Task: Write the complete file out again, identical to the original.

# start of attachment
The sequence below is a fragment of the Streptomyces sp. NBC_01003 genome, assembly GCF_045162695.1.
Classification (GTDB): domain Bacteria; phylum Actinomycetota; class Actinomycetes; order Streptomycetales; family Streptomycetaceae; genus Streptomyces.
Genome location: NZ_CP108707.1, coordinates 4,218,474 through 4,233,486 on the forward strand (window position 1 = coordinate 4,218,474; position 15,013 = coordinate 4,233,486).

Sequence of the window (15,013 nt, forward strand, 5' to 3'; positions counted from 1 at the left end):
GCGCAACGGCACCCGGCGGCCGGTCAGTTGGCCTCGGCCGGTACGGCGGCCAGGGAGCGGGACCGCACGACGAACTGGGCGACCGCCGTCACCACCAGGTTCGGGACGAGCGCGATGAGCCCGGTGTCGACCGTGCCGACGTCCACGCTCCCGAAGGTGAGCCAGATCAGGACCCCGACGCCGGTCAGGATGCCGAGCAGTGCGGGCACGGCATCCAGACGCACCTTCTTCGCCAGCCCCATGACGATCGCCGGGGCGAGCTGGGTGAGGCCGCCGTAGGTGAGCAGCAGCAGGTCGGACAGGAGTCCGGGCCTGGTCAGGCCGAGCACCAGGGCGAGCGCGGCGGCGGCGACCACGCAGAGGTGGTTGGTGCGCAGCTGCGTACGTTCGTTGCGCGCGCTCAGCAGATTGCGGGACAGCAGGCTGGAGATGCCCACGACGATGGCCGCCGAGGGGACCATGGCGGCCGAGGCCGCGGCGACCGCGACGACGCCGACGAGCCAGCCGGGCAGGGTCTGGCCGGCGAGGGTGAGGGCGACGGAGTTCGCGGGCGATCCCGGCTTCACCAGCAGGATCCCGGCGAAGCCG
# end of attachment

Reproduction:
The sequence below is a fragment of the Streptomyces sp. NBC_01003 genome, assembly GCF_045162695.1.
Classification (GTDB): domain Bacteria; phylum Actinomycetota; class Actinomycetes; order Streptomycetales; family Streptomycetaceae; genus Streptomyces.
Genome location: NZ_CP108707.1, coordinates 4,218,474 through 4,233,486 on the forward strand (window position 1 = coordinate 4,218,474; position 15,013 = coordinate 4,233,486).

Sequence of the window (15,013 nt, forward strand, 5' to 3'; positions counted from 1 at the left end):
GCGCAACGGCACCCGGCGGCCGGTCAGTTGGCCTCGGCCGGTACGGCGGCCAGGGAGCGGGACCGCACGACGAACTGGGCGACCGCCGTCACCACCAGGTTCGGGACGAGCGCGATGAGCCCGGTGTCGACCGTGCCGACGTCCACGCTCCCGAAGGTGAGCCAGATCAGGACCCCGACGCCGGTCAGGATGCCGAGCAGTGCGGGCACGGCATCCAGACGCACCTTCTTCGCCAGCCCCATGACGATCGCCGGGGCGAGCTGGGTGAGGCCGCCGTAGGTGAGCAGCAGCAGGTCGGACAGGAGTCCGGGCCTGGTCAGGCCGAGCACCAGGGCGAGCGCGGCGGCGGCGACCACGCAGAGGTGGTTGGTGCGCAGCTGCGTACGTTCGTTGCGCGCGCTCAGCAGATTGCGGGACAGCAGGCTGGAGATGCCCACGACGATGGCCGCCGAGGGGACCATGGCGGCCGAGGCCGCGGCGACCGCGACGACGCCGACGAGCCAGCCGGGCAGGGTCTGGCCGGCGAGGGTGAGGGCGACGGAGTTCGCGGGCGATCCCGGCTTCACCAGCAGGATCCCGGCGAAGCCG